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Risk Factors for Heart Failure
A risk factor is something that increases your likelihood of getting a disease or condition.
It is possible to develop heart failure with or without the risk factors listed below. However, the more risk factors you have, the greater your likelihood of developing heart failure. If you have a number of risk factors, ask your doctor what you can do to reduce your risk.
The heart has a normal decrease in function as we age. This decrease is generally not enough to cause problems but can increase the risk of developing heart disease. As a result, heart disease is more common in people who are aged 65 years or older. Although heart failure is more common in men, both men and women can develop heart failure.
African-Americans have higher rates of high blood pressure, diabetes, and obesity. As a result, African-Americans are more likely to develop heart failure, have earlier symptoms, and die from heart failure more than any other ethnic group.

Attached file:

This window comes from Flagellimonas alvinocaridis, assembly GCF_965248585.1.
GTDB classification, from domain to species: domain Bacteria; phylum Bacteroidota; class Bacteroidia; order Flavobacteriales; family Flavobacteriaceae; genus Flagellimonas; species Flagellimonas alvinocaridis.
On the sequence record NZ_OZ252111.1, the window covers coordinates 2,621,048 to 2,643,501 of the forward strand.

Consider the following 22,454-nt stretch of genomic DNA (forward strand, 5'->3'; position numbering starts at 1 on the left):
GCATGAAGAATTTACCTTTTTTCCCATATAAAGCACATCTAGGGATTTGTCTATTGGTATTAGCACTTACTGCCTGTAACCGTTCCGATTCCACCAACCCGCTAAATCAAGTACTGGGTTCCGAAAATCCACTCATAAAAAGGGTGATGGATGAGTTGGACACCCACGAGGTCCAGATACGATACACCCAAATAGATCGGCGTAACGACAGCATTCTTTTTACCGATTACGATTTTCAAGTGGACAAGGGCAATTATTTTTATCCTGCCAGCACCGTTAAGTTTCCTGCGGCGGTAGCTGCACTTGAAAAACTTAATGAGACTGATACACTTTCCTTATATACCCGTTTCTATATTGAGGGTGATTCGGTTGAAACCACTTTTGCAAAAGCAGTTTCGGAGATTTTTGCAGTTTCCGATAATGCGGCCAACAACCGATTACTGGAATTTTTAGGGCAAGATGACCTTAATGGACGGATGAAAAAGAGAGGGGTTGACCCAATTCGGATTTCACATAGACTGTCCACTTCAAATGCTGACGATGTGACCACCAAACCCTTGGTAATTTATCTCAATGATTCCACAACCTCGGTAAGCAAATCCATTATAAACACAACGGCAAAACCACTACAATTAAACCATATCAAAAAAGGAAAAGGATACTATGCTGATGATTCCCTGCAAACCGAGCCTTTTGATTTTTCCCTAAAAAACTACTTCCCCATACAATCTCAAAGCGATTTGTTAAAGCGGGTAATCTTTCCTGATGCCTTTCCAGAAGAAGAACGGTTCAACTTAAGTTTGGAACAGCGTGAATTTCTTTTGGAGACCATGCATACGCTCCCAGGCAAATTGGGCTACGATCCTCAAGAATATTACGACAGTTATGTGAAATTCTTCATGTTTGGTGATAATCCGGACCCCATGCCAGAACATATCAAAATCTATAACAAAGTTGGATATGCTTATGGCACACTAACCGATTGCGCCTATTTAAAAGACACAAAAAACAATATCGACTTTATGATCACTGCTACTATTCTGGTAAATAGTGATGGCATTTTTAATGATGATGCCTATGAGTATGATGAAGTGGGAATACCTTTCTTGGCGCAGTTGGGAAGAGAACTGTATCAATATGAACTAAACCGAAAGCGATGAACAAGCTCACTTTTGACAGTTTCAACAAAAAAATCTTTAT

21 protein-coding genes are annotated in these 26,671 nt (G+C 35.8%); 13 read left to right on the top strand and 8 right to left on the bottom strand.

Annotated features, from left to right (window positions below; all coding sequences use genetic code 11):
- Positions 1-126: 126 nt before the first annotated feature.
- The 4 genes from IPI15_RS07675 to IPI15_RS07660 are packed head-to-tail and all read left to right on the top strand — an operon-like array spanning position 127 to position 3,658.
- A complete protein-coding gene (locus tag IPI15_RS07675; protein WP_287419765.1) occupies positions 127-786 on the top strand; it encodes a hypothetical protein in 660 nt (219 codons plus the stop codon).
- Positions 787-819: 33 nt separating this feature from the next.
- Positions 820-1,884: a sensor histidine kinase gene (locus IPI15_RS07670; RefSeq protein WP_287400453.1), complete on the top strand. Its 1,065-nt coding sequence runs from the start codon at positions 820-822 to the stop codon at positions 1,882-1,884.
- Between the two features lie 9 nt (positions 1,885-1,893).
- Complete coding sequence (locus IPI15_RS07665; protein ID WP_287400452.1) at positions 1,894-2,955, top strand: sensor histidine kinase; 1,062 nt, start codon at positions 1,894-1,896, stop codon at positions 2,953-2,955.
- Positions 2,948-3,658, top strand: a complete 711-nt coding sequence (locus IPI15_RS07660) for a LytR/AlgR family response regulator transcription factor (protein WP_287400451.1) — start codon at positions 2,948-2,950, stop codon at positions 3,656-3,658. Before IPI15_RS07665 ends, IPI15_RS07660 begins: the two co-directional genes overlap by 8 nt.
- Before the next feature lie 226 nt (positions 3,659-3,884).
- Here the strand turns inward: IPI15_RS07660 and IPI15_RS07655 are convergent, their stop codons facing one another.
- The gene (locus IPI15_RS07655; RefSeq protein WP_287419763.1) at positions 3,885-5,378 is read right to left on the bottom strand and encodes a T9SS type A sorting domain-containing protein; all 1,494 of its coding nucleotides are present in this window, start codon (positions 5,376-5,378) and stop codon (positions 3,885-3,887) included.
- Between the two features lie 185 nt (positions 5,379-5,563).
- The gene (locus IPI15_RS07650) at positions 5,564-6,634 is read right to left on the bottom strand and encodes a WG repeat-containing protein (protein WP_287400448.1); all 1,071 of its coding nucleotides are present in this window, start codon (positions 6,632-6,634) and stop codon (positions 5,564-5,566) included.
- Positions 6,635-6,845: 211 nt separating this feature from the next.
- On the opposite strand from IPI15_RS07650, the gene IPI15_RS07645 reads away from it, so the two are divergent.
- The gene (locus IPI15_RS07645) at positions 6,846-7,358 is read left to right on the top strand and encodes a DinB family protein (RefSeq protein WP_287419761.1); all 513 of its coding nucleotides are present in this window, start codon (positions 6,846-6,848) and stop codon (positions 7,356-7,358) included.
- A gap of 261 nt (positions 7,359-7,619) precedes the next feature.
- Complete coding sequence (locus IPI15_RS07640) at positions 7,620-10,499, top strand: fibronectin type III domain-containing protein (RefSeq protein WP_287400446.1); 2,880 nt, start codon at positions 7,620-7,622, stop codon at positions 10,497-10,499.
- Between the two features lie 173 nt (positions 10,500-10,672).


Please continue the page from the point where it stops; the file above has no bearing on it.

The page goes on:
Other risk factors for heart failure include:
Conditions That Damage or Weaken the Heart
Having certain health conditions can put you at an increased risk for heart failure. These conditions force the heart to work harder to overcome heart muscle weakness or damage.
Heart, blood vessel, and lung conditions can make the heart to work harder than it should. Conditions linked to heart failure include:
Metabolic conditions can causes changes that increase pressure on heart such as high cholesterol, high blood pressure, and elevated heart rated. Conditions associated with increased risk of heart failure include:
Other conditions associated with increased risk of heart failure include:
Specific Lifestyle Factors
These lifestyle factors may cause heart muscle damage, increasing your risk of heart failure:
African-Americans and heart disease, stroke. American Heart Association website. Available at:
Depression and heart disease. National Institute of Mental Health website. Available at:
Felker CM, Thompson RE, Hare JM, et al. Underlying causes and long-term survival in patients with initially unexplained cardiomyopathy. N Engl J Med. 2000;342:1077.
He, J, Ogden, LG, Bazzano, LA, et al. Risk factors for congestive heart failure in US men and women: NHANES I epidemiologic follow-up study. Arch Intern Med. 2001;161:996.
Heart failure. EBSCO DynaMed website. Available at: https://dynamed.ebscohost.com/about/about-us. Updated October 7, 2013. Accessed October 9, 2013.
Understanding your risk for heart failure. American Heart Association website. Available at:
Who is at risk for heart failure? National Heart, Lung, and Blood Institute website. Available at:
Last reviewed September 2013 by Michael J. Fucci, DO
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